For Buffalo theaters, January can pose challenges.
As most local producers will tell you, drawing theatergoers through subzero temperatures and into the coziness of the theater requires a little something extra.
That's just what the Kavinoky Theatre is attempting to deliver with its bright and enthusiastic production of "Mamma Mia," a lighthearted musical fueled by the hits of ABBA and set on a Greek island in midsummer.
Few pieces of theater seem more appropriate as an antidote to the cold, and director-choreographer Lynne Kurdziel-Formato's spirited take on the jukebox classic helps us forget, if only momentarily, the harsh realities of bomb cyclones and polar vortexes.
The driving force of this production is its gifted cast, which executes Kurdziel-Formato’s exuberant choreography with aplomb.
It is led by Arianne Davidow as a young woman on a mission to discover the identity of her father on the eve of her wedding, much to the dismay of her mother Donna (Debbie Pappas Sham). To that end, she has invited three possible candidates played with varying textures of humor and charm by Peter Palmisano, Doug Weyand and Matt Witten.
Wrapped up in the whole affair are Donna's former bandmates Tanya and Rosie, whose re-connection with their wild youth is a joy to watch in the hands of Lisa Ludwig and Loraine O'Donnell.
On paper, the premise of "Mamma Mia" seems patently absurd, but in practice it's too much fun to dismiss as a frivolity. And though the first 20 minutes or so drags noticeably, things pick up by the time Sham, Ludwig and O'Donnell perform a dress-up version of "Dancing Queen" with hair dryers and other found implements as microphones and props.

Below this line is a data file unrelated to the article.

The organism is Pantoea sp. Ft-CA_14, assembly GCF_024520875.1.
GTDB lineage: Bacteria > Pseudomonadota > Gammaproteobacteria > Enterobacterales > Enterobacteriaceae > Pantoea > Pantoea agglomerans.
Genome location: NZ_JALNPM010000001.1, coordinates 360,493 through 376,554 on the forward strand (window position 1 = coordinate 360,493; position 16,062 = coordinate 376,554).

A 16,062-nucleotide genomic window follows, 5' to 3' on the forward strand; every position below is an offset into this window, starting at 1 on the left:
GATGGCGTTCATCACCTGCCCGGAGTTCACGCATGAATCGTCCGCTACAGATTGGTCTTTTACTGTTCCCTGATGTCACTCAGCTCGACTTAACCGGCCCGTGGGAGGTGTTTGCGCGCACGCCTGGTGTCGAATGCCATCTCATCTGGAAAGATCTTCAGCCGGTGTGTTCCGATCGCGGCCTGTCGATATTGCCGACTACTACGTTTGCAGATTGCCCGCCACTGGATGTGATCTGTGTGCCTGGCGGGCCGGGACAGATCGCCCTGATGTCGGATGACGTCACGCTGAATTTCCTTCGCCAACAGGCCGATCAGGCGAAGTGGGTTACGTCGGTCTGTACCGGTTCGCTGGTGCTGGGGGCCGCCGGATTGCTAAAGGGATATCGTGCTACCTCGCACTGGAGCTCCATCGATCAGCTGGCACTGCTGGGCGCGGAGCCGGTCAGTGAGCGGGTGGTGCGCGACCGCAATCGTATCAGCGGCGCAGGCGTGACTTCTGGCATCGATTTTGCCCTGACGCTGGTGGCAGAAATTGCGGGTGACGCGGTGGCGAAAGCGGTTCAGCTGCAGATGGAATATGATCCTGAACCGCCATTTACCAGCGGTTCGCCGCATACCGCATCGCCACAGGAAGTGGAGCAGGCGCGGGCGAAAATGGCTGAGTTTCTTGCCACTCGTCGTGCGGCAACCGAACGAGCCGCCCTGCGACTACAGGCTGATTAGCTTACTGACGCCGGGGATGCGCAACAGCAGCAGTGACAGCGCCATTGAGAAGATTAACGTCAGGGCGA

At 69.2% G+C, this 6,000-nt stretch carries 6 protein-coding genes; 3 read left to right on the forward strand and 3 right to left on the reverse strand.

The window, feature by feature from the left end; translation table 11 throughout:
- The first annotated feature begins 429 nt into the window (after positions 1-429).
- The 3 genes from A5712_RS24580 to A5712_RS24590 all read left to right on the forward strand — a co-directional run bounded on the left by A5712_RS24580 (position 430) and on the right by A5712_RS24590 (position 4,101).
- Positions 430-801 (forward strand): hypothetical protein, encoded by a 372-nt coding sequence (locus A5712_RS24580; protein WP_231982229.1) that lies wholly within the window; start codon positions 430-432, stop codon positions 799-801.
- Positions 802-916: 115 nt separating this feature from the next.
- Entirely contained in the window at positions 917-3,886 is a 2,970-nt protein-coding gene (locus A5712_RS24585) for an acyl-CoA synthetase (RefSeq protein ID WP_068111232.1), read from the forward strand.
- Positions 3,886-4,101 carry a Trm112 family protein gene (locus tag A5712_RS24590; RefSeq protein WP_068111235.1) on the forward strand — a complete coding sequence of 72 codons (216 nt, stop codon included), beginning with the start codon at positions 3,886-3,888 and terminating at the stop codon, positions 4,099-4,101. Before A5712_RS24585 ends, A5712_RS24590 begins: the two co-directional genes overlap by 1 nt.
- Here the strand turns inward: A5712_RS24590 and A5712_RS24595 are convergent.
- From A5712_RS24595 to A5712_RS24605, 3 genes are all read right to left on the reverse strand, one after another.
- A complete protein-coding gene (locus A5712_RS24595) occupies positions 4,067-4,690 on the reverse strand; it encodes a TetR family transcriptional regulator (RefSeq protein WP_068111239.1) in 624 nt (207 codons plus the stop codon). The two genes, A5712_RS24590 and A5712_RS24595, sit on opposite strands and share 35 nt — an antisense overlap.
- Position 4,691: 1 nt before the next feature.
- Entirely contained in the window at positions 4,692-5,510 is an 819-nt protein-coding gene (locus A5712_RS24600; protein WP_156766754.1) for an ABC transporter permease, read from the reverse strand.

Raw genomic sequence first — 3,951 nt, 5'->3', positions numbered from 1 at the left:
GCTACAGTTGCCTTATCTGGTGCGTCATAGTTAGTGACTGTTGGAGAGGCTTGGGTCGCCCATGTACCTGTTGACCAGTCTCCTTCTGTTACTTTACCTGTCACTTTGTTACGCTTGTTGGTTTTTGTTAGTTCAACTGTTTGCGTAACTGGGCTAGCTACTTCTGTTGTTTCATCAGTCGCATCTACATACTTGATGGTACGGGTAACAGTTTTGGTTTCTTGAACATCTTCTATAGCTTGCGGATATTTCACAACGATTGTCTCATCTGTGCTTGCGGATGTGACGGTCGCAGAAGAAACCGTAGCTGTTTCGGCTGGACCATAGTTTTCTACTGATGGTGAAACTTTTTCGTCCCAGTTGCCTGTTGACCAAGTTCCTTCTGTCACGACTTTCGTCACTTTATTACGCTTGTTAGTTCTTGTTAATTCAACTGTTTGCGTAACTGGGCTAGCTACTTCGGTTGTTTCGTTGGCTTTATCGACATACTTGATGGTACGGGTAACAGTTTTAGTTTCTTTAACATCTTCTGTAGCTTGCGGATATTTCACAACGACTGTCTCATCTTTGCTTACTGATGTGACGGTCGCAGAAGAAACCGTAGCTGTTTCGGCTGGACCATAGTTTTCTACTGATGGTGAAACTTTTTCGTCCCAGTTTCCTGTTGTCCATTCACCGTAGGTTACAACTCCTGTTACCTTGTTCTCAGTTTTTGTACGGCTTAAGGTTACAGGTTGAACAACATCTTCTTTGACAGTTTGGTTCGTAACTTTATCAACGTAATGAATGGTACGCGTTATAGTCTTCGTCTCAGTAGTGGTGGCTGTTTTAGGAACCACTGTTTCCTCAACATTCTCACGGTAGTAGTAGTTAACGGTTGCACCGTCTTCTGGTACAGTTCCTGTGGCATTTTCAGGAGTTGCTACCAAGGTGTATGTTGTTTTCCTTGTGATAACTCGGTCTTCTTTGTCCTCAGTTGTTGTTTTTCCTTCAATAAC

Davidow, who has a voice equal parts sweet and strong, delivers a performance with just the right amount of bushy-tailed optimism and believable pathos. This works well against all three father figures and against her cardboard frat-boy of a financé, imbued with what life he can be by University at Buffalo senior William Hin.
By the time the entire ensemble is doing duck-walks in swim trunks and scuba gear, for no apparent reason, you're too swept up in the absurdity of it all to care much about whether any of this makes sense.
The show shines brightest when Sham, Ludwig and O'Donnell are performing together. They've achieved an ease and comic rapport with one another that rivals that of Meryl Streep, Christine Baranski and Julie Walters in the film version.
Despite these charming performances, some technical aspects of the show prevent it from achieving its full impact.
The bright horns and sharp synthesizers crucial to ABBA's music do not come through from the orchestra, which also struggled rhythmically during the overture. Whether this is because of the orchestrations or, more likely, a muddy and unbalanced sound mix, the effect is a dreadful deadening of one of the brightest musical scores in existence. Performers' voices also suffer from poor amplification and mixing. A sound engineer would not go amiss here.
David King's set, as usual, is beautifully crafted. But its incorporation of the theater's new "LED curtains," which display soft-focus views of the Mediterranean and other scenes, takes us away from the spirit of the show rather than drawing us in deeper.
In concept, Brian Milbrand's projections are playful in keeping with the spirit of the musical. But in practice they lack finesse, evoking the clunky, computer-generated imagery of the early 1990s and lending an unwelcome whiff of amateurishness to the whole affair.
Even so, it's likely that ABBA fans, jukebox musical lovers and those who just want a bright reminder of summer will find much to like in this production. At a minimum, it beats shoving the driveway. And it's worth braving the elements to see.
2.5 stars (out of four)
Continues through Jan. 28 in the Kavinoky Theatre, 320 Porter Ave. Tickets are $38 to $42. Call 829-7668 or visit kavinokytheatre.com.